Acupuncture for Alcohol Dependence: A Systematic Review
Article first published online: 30 APR 2009
Copyright © 2009 by the Research Society on Alcoholism
Alcoholism: Clinical and Experimental Research
Volume 33, Issue 8, pages 1305–1313, August 2009
How to Cite
Cho, S.-H. and Whang, W.-W. (2009), Acupuncture for Alcohol Dependence: A Systematic Review. Alcoholism: Clinical and Experimental Research, 33: 1305–1313. doi: 10.1111/j.1530-0277.2009.00959.x
- Issue published online: 27 JUL 2009
- Article first published online: 30 APR 2009
- Received for publication January 15, 2009; accepted March 11, 2009.
- Alcohol Dependence;
- Systematic Review;
- Randomized Controlled Trials
Background: Acupuncture has been used in the treatment of substance-related disorders for the past 30 years. However, a systematic review to assess the effect of various types of acupuncture for alcohol dependence has not yet been performed. The present systematic review assessed the results of randomized controlled trials (RCTs).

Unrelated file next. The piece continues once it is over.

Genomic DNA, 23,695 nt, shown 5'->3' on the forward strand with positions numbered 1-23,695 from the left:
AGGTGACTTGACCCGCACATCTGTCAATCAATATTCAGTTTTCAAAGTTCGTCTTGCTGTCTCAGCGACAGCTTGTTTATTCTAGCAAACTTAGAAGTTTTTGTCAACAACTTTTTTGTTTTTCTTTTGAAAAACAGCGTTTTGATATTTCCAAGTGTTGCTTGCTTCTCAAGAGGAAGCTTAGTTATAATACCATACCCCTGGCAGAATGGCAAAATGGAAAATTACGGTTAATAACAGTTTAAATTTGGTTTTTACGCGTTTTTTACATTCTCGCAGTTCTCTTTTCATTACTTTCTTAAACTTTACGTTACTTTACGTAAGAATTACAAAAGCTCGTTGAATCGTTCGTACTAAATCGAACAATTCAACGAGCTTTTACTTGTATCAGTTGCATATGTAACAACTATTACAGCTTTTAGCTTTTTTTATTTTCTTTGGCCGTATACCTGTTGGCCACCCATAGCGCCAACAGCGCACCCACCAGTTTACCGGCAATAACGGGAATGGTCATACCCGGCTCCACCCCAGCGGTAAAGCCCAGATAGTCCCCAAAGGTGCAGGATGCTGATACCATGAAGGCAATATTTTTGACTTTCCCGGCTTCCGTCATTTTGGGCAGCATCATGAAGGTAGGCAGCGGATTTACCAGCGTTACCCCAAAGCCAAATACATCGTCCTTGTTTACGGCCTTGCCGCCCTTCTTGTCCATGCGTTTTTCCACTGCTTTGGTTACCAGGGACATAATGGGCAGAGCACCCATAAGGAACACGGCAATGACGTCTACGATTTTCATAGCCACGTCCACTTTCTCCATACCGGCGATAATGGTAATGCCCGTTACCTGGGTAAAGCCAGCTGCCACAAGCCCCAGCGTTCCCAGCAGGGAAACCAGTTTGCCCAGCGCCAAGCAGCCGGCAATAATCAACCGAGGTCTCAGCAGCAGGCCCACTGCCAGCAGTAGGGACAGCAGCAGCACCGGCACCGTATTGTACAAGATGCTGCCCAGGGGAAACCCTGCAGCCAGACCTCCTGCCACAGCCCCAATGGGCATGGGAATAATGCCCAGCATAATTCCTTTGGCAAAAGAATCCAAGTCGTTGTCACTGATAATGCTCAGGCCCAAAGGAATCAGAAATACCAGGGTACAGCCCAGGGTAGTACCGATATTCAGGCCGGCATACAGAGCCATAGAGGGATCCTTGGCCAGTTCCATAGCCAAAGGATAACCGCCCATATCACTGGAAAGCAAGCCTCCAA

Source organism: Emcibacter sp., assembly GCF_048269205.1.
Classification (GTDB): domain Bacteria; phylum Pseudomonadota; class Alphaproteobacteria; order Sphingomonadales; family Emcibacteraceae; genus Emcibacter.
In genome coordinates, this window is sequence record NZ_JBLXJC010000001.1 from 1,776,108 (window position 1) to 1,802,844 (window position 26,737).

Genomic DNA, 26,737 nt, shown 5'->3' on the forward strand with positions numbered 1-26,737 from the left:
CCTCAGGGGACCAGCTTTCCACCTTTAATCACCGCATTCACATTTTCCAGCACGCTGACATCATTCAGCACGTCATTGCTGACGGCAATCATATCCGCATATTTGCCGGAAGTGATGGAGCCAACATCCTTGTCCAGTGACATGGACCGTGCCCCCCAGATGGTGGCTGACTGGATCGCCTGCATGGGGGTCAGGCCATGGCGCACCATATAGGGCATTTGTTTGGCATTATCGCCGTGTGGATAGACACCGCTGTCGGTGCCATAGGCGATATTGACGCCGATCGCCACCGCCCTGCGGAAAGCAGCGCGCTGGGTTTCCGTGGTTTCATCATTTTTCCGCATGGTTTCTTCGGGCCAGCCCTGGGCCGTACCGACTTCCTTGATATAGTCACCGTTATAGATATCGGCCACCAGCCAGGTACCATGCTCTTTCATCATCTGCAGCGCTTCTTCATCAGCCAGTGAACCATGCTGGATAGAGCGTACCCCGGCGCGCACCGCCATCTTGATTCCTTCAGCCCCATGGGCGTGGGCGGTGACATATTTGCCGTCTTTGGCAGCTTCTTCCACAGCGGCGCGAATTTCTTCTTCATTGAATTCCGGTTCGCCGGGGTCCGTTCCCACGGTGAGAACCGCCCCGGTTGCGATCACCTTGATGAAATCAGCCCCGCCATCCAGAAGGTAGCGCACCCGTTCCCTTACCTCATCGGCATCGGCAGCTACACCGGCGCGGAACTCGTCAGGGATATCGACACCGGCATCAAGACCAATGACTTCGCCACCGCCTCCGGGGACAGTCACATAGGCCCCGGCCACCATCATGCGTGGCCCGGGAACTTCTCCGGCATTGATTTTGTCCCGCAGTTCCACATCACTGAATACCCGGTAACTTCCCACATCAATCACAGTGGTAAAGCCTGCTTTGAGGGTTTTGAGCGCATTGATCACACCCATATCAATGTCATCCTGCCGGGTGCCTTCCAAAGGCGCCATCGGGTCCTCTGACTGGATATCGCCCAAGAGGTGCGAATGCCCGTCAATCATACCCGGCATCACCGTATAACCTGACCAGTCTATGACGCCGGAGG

Methods: Nineteen electronic databases, including English, Korean, Japanese, and Chinese databases, were systematically searched for RCTs of acupuncture for alcohol dependence up to June 2008 with no language restrictions. The methodological qualities of eligible studies were assessed using the criteria described in the Cochrane Handbook.
Results: Eleven studies, which comprised a total of 1,110 individual cases, were systematically reviewed. Only 2 of 11 trials reported satisfactorily all quality criteria. Four trials comparing acupuncture treatment and sham treatments reported data for alcohol craving. Three studies reported that there were no significant differences. Among 4 trials comparing acupuncture and no acupuncture with conventional therapies, 3 reported significant reductions. No differences between acupuncture and sham treatments were found for completion rates (Risk Ratio = 1.07, 95% confidence interval, CI = 0.91 to 1.25) or acupuncture and no acupuncture (Risk Ratio = 1.15, 95% CI = 0.79 to 1.67). Only 3 RCTs reported acupuncture-related adverse events, which were mostly minimal.
Conclusions: The results of the included studies were equivocal, and the poor methodological quality and the limited number of the trials do not allow any conclusion about the efficacy of acupuncture for treatment of alcohol dependence. More research and well-designed, rigorous, and large clinical trials are necessary to address these issues.